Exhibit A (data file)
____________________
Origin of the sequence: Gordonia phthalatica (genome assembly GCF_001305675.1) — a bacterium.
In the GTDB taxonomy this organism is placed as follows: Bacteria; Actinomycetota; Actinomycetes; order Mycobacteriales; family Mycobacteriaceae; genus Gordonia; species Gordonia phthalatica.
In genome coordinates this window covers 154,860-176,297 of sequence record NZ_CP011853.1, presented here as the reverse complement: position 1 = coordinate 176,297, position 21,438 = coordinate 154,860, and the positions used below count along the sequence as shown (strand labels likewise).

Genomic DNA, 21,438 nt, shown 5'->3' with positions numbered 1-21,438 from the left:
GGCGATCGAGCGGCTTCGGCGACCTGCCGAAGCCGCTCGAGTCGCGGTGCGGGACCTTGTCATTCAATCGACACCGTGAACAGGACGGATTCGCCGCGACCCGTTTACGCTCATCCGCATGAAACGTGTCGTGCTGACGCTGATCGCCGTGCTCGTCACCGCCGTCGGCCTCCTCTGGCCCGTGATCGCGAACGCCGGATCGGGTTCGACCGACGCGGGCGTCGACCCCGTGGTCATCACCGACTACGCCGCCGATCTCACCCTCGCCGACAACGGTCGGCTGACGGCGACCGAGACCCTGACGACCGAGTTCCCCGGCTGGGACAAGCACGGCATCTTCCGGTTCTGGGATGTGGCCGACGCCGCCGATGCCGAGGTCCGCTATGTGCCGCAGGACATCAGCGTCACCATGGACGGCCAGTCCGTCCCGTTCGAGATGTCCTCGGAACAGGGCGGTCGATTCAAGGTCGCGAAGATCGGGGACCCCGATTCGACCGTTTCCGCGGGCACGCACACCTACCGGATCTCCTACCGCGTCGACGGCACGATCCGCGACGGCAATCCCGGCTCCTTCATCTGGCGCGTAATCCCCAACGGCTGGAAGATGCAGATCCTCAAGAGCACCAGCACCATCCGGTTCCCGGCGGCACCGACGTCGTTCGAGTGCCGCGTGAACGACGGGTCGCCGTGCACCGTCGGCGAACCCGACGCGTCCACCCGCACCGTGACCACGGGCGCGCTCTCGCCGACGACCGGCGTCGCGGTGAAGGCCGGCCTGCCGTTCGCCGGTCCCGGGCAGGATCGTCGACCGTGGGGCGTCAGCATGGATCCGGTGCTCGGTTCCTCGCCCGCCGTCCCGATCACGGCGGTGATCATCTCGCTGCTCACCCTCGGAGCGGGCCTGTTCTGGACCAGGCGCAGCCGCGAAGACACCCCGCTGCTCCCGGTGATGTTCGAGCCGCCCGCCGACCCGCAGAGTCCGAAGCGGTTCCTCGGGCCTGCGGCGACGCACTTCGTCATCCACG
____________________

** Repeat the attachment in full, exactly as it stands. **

Origin of the sequence: Gordonia phthalatica (genome assembly GCF_001305675.1) — a bacterium.
In the GTDB taxonomy this organism is placed as follows: Bacteria; Actinomycetota; Actinomycetes; order Mycobacteriales; family Mycobacteriaceae; genus Gordonia; species Gordonia phthalatica.
In genome coordinates this window covers 154,860-176,297 of sequence record NZ_CP011853.1, presented here as the reverse complement: position 1 = coordinate 176,297, position 21,438 = coordinate 154,860, and the positions used below count along the sequence as shown (strand labels likewise).

Genomic DNA, 21,438 nt, shown 5'->3' with positions numbered 1-21,438 from the left:
GGCGATCGAGCGGCTTCGGCGACCTGCCGAAGCCGCTCGAGTCGCGGTGCGGGACCTTGTCATTCAATCGACACCGTGAACAGGACGGATTCGCCGCGACCCGTTTACGCTCATCCGCATGAAACGTGTCGTGCTGACGCTGATCGCCGTGCTCGTCACCGCCGTCGGCCTCCTCTGGCCCGTGATCGCGAACGCCGGATCGGGTTCGACCGACGCGGGCGTCGACCCCGTGGTCATCACCGACTACGCCGCCGATCTCACCCTCGCCGACAACGGTCGGCTGACGGCGACCGAGACCCTGACGACCGAGTTCCCCGGCTGGGACAAGCACGGCATCTTCCGGTTCTGGGATGTGGCCGACGCCGCCGATGCCGAGGTCCGCTATGTGCCGCAGGACATCAGCGTCACCATGGACGGCCAGTCCGTCCCGTTCGAGATGTCCTCGGAACAGGGCGGTCGATTCAAGGTCGCGAAGATCGGGGACCCCGATTCGACCGTTTCCGCGGGCACGCACACCTACCGGATCTCCTACCGCGTCGACGGCACGATCCGCGACGGCAATCCCGGCTCCTTCATCTGGCGCGTAATCCCCAACGGCTGGAAGATGCAGATCCTCAAGAGCACCAGCACCATCCGGTTCCCGGCGGCACCGACGTCGTTCGAGTGCCGCGTGAACGACGGGTCGCCGTGCACCGTCGGCGAACCCGACGCGTCCACCCGCACCGTGACCACGGGCGCGCTCTCGCCGACGACCGGCGTCGCGGTGAAGGCCGGCCTGCCGTTCGCCGGTCCCGGGCAGGATCGTCGACCGTGGGGCGTCAGCATGGATCCGGTGCTCGGTTCCTCGCCCGCCGTCCCGATCACGGCGGTGATCATCTCGCTGCTCACCCTCGGAGCGGGCCTGTTCTGGACCAGGCGCAGCCGCGAAGACACCCCGCTGCTCCCGGTGATGTTCGAGCCGCCCGCCGACCCGCAGAGTCCGAAGCGGTTCCTCGGGCCTGCGGCGACGCACTTCGTCATCCACG